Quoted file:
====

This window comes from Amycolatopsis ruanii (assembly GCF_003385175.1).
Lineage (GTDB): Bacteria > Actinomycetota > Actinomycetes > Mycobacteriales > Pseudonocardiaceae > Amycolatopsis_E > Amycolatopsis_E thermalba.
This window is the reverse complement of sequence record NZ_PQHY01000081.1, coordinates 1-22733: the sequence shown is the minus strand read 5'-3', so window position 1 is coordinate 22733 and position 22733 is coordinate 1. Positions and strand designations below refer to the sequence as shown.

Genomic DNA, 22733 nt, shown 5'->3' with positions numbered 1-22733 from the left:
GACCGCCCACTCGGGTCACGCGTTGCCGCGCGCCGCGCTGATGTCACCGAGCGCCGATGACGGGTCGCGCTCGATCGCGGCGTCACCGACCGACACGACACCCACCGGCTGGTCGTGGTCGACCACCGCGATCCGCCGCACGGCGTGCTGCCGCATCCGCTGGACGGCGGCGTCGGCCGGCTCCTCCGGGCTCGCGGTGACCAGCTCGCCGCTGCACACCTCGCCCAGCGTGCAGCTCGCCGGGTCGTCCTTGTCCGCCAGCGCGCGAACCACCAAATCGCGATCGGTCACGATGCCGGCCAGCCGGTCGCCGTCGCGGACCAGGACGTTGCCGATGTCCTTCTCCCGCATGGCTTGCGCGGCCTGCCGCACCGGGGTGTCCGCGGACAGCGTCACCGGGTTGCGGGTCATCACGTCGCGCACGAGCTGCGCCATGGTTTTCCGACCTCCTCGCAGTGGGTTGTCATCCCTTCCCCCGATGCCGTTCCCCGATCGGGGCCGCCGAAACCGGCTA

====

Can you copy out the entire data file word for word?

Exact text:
This window comes from Amycolatopsis ruanii (assembly GCF_003385175.1).
Lineage (GTDB): Bacteria > Actinomycetota > Actinomycetes > Mycobacteriales > Pseudonocardiaceae > Amycolatopsis_E > Amycolatopsis_E thermalba.
This window is the reverse complement of sequence record NZ_PQHY01000081.1, coordinates 1-22733: the sequence shown is the minus strand read 5'-3', so window position 1 is coordinate 22733 and position 22733 is coordinate 1. Positions and strand designations below refer to the sequence as shown.

Genomic DNA, 22733 nt, shown 5'->3' with positions numbered 1-22733 from the left:
GACCGCCCACTCGGGTCACGCGTTGCCGCGCGCCGCGCTGATGTCACCGAGCGCCGATGACGGGTCGCGCTCGATCGCGGCGTCACCGACCGACACGACACCCACCGGCTGGTCGTGGTCGACCACCGCGATCCGCCGCACGGCGTGCTGCCGCATCCGCTGGACGGCGGCGTCGGCCGGCTCCTCCGGGCTCGCGGTGACCAGCTCGCCGCTGCACACCTCGCCCAGCGTGCAGCTCGCCGGGTCGTCCTTGTCCGCCAGCGCGCGAACCACCAAATCGCGATCGGTCACGATGCCGGCCAGCCGGTCGCCGTCGCGGACCAGGACGTTGCCGATGTCCTTCTCCCGCATGGCTTGCGCGGCCTGCCGCACCGGGGTGTCCGCGGACAGCGTCACCGGGTTGCGGGTCATCACGTCGCGCACGAGCTGCGCCATGGTTTTCCGACCTCCTCGCAGTGGGTTGTCATCCCTTCCCCCGATGCCGTTCCCCGATCGGGGCCGCCGAAACCGGCTA